CDC to Trial Blockchain With IBM in Bid to Manage Medical Data

NEWS
Wolfie Zhao
Oct 26, 2017 at 05:00 UTC

The Centers for Disease Control and Prevention (CDC) has signed an agreement with IBM Watson Health to research the use of blockchain for storing and exchanging medical data.

According to a report by the Fast Company, Shahram Ebadollahi, IBM's chief science officer revealed the partnership during an event hosted on Monday.

Ebadollahi said that that the effort is an extension of the tech giant's existing research initiative with the U.S. Food and Drug Administration (FDA). Announced earlier this year, that initiative with the FDA is aimed at testing a blockchain-based platform through which electronic medical records, clinical trials, and health data gathered from wearable devices could be better shared.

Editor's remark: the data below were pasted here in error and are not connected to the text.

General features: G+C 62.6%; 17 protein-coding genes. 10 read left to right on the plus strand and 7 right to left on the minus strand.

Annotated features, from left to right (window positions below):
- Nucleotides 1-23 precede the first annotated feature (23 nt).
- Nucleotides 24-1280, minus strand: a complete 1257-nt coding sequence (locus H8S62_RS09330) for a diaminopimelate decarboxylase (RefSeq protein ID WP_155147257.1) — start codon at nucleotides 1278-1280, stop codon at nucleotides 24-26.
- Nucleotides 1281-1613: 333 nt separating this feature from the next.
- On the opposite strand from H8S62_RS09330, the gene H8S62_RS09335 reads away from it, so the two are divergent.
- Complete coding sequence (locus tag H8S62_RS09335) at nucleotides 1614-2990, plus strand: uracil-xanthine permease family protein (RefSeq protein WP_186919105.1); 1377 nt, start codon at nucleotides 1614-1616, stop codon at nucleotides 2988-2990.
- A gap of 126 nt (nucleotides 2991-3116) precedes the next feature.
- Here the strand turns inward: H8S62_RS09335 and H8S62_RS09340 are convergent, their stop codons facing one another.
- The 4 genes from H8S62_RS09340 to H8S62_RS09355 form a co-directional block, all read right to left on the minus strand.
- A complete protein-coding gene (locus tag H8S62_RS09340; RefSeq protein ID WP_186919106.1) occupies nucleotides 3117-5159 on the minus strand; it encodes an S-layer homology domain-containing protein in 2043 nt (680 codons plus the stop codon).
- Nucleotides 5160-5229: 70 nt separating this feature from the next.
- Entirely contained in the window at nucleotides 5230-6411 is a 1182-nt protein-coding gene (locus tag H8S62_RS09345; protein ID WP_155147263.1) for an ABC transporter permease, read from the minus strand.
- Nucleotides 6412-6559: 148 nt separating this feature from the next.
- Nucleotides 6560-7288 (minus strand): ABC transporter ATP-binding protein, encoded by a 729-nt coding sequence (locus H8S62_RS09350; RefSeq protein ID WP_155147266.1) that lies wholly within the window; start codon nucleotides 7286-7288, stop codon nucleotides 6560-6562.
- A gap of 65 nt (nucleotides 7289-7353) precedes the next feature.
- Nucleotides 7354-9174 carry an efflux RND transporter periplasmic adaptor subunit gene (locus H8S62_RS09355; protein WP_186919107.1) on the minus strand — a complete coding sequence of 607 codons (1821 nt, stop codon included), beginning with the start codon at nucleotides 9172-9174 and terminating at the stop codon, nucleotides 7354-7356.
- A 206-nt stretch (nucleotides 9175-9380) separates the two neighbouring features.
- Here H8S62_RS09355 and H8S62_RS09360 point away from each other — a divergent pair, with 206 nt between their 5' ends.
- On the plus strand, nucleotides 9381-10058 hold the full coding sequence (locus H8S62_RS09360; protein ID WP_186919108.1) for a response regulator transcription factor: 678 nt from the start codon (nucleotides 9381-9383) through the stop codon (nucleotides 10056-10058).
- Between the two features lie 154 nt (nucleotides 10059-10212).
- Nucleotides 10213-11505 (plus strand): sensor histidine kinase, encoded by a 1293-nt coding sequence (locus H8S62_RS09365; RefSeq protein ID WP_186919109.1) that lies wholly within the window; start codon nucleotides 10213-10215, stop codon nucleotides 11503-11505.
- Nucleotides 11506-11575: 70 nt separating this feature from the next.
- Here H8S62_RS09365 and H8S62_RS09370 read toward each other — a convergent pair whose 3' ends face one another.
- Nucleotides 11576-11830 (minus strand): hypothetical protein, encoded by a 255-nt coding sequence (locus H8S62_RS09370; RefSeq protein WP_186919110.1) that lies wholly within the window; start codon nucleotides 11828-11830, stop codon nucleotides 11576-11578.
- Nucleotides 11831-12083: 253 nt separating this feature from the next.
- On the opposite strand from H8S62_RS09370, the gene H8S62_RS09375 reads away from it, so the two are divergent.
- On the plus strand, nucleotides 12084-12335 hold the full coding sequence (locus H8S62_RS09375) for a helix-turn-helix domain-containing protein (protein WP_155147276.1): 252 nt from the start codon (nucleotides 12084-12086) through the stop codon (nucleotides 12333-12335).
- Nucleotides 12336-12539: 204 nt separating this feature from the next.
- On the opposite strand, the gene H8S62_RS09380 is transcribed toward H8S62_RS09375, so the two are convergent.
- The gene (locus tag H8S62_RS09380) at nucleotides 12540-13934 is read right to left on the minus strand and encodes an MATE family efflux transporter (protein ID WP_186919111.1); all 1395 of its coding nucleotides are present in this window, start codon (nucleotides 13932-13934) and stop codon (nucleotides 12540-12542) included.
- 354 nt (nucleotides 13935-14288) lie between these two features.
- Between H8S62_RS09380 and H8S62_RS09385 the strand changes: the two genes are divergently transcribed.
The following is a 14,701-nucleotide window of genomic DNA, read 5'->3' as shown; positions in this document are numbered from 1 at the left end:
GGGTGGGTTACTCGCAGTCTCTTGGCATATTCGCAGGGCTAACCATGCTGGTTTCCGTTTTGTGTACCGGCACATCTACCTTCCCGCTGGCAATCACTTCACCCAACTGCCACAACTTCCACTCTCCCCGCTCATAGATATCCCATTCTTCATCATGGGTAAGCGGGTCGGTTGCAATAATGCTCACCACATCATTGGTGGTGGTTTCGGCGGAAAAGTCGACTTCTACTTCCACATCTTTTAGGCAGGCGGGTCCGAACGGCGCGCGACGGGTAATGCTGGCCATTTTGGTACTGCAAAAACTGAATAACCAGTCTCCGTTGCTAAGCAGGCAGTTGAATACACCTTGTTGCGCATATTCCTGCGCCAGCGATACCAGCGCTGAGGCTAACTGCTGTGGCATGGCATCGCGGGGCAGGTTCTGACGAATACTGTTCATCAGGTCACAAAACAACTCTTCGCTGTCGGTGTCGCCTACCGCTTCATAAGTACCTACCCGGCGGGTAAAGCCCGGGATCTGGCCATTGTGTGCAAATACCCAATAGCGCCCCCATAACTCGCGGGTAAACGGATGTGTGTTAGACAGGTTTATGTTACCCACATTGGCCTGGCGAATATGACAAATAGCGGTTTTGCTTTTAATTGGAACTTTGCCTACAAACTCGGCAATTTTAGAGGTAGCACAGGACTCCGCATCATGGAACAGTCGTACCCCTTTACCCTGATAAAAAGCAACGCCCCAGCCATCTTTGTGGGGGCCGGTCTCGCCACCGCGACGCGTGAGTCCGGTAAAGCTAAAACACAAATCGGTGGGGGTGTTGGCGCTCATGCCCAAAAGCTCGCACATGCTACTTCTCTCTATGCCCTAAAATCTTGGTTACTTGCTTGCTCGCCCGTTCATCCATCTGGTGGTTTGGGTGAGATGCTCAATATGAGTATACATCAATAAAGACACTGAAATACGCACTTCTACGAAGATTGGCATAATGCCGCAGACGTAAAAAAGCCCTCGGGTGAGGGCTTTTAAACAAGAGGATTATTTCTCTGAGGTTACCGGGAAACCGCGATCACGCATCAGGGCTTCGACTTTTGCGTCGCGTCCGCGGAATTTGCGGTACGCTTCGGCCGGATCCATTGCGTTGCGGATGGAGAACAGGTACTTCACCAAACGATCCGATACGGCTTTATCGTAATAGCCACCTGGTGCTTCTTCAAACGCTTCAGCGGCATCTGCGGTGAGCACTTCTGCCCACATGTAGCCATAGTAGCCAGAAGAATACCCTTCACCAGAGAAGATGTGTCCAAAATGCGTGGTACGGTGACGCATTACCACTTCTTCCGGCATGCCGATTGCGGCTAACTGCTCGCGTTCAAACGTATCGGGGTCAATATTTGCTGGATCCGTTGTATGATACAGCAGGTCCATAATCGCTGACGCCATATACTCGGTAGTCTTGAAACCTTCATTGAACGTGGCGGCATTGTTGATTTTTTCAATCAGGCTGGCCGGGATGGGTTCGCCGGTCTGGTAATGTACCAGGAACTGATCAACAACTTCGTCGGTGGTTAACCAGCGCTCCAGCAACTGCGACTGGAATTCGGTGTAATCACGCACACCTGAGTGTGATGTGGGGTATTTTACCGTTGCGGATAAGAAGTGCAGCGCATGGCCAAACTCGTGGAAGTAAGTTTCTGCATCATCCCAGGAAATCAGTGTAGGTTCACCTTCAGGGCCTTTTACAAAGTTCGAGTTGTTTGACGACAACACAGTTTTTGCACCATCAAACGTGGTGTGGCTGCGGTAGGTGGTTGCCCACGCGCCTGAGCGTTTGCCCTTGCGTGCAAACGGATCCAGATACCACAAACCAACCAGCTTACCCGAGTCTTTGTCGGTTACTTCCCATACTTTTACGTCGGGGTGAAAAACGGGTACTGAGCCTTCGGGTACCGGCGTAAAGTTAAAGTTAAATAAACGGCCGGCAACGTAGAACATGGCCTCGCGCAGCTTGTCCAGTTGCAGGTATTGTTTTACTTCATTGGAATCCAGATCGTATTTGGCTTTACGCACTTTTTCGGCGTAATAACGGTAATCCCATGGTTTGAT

"This is, in essence, an extension of the work we've been doing this year with the FDA...exploring owner-mediated data exchange using blockchain," Ebadollahi remarked at the event.

Indeed, the CDC is no stranger to the technology. Last month, as reported by CoinDesk, the CDC – which operates within the Department of Health and Human Services (HHS) and is chiefly responsible for preventing and responding to disease outbreaks – is looking at the tech as a way to capture critical information during crisis situations more effectively.

HHS, too, is one of several U.S. government departments that is exploring the use of blockchain, particularly in the area of medical administration.

Image via Wikimedia

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